Moving from Demonstration to Scale: Scaling Up Composting Infrastructure

 Composting system underneath the Queensborough Bridge in New York City

Composting system underneath the Queensborough Bridge in New York City

A growing number of cities and towns are adding both residential and commercial sector food waste collection. In parallel to regulatory trends and consumer demand, there’s a need for more infrastructure.

For many areas, it is challenging to see where to start when building new infrastructure. One option can be to start with a demonstration site and build from there. The GORE® Covers are an example of infrastructure that can be built and scaled in a modular fashion.

The diagram below shows the basic inputs/outputs of food waste and woodchips, which are placed under the cover to produce compost.  The covers are designed to trap moisture and odors and help accelerate the composting process with the aid of an in-floor aeration process over an 8 week period.

Several areas where space may be available for demonstrations include:

  • Wastewater treatment facilities

  • Recycling Material Recovery Facilities (MRFs)

  • Landfills

  • Parking Lots

Starting with Demonstration Scale: Less than 1 Acre

According to the principals at Sustainable Generation, Authorized GORE® Cover Sales and Service Provider for North America, sites as small as 50 X 100 feet can be considered for a demonstration. It is recommended that sites are larger than 1 acre so that there is an opportunity to expand. Using a 50 x 100 feet pad, the company can process 100 tons over 8 weeks. This 8-week demonstration phase provides time to test receiving the organic waste feedstock supply, learning how to compost and comply and finding end markets prior to building a full-scale facility.  This mitigates technology risks as well as conserves capital expenditures.

Users have the option of whether or not to continue operations after 8 weeks. The pilot period can be paid for via a leasing arrangement, something that is atypical in the world of organics processing, thus allowing the project to get started.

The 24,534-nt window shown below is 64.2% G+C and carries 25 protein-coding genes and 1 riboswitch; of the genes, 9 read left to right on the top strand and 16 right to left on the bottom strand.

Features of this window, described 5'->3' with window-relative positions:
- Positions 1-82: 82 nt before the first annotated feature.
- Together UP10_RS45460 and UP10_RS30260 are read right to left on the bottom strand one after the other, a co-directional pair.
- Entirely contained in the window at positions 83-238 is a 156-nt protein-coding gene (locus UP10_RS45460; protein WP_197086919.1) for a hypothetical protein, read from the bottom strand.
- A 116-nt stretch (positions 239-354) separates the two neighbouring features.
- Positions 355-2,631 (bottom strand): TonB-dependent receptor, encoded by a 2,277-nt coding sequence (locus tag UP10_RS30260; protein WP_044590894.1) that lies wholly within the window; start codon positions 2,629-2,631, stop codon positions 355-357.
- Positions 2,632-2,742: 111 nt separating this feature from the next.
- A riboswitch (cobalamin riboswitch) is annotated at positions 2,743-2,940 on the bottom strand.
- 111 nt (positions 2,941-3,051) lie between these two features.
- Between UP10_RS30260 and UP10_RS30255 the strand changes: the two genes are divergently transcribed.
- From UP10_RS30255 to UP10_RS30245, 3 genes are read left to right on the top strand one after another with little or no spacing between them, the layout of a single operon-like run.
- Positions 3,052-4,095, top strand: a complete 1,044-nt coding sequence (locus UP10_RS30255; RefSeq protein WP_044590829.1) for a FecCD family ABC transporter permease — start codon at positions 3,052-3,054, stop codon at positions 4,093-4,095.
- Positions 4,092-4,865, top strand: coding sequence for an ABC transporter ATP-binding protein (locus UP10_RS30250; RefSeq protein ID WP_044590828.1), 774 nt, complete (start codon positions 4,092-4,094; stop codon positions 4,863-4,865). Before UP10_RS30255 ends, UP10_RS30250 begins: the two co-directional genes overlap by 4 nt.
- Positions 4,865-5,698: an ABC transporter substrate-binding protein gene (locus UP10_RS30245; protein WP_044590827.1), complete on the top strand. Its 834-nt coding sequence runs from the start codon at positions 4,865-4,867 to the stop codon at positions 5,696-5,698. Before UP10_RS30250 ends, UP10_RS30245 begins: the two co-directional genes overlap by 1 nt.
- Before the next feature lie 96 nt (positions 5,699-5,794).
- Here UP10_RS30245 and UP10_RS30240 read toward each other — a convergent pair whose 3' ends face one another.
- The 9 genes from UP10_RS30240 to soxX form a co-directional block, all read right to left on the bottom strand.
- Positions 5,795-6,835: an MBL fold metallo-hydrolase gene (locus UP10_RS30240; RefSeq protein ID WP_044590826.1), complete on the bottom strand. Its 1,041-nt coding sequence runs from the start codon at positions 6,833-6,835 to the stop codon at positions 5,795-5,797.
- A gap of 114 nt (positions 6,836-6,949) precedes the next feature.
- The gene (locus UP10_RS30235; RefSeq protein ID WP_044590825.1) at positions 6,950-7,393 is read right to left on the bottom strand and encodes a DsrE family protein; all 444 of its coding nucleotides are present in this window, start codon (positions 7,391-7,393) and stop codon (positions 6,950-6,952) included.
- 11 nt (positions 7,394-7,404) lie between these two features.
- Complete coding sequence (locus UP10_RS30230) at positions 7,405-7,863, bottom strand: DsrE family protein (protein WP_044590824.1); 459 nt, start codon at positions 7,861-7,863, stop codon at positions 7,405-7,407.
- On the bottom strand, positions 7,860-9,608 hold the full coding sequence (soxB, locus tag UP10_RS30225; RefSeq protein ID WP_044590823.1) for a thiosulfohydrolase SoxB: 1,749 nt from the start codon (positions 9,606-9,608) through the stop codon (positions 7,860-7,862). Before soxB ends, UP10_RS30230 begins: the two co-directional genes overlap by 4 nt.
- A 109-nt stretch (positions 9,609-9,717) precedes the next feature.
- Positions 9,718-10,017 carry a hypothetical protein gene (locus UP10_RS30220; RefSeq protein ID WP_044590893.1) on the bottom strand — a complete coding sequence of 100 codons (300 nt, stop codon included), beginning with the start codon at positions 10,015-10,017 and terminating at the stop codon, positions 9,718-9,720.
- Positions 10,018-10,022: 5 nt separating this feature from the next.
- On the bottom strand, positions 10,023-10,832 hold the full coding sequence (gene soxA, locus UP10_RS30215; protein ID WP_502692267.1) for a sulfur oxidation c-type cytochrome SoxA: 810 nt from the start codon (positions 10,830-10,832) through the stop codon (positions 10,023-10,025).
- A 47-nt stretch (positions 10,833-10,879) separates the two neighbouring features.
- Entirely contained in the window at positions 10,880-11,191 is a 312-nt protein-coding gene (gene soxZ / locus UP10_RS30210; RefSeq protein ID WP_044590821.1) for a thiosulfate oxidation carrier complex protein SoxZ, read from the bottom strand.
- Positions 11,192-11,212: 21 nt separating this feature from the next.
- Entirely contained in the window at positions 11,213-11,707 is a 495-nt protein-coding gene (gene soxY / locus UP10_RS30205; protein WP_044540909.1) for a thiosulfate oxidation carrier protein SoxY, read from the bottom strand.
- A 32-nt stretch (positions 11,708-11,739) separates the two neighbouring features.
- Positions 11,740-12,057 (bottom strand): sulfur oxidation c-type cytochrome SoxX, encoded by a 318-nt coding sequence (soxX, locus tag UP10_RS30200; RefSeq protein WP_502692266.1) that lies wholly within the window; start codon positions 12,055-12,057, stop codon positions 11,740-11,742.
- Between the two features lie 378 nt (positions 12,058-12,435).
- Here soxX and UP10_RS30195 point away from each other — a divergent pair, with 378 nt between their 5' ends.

While the technology works anywhere, the economics of these systems are most favorable in areas with “above $40 per ton tip fees and secured markets for compost products.”


Case Study - Prince George’s County, Maryland: From Demonstration to Expansion

 Prince  George’s County Composting Site. Mobile systems expanded the facility capacity in a modular fashion.

Prince  George’s County Composting Site. Mobile systems expanded the facility capacity in a modular fashion.

In 2013, Prince Georges County implemented an SG Mobile™ System with Gore Covers (covered aerated static pile) as a way to test mixing in a food waste input with yard “green” waste composting. The system expanded in a modular fashion starting with 3 mobile systems that process 250 tons every 8 weeks. The County expanded the system to receiving 12,000 tons per year in year which currently on a ½ acre pad. The Prince George’s County Western Branch is now expanding the facility to 57,000 tons per year.

To make compost systems move to the demonstration to scale, some items to consider are:

  • Taking into account savings on hauling and disposal costs by keeping facilities closer to the point of generation.
  • Building robust markets for compost, particularly in areas with low tip fees. To support the market, Global Green recommends looking into policy tools used by sectors such as solar for end market development, such as long-term purchase agreements.

To learn more about starting or scaling up organics diversion in your location, please contact us at [email protected]

Matt de la Houssaye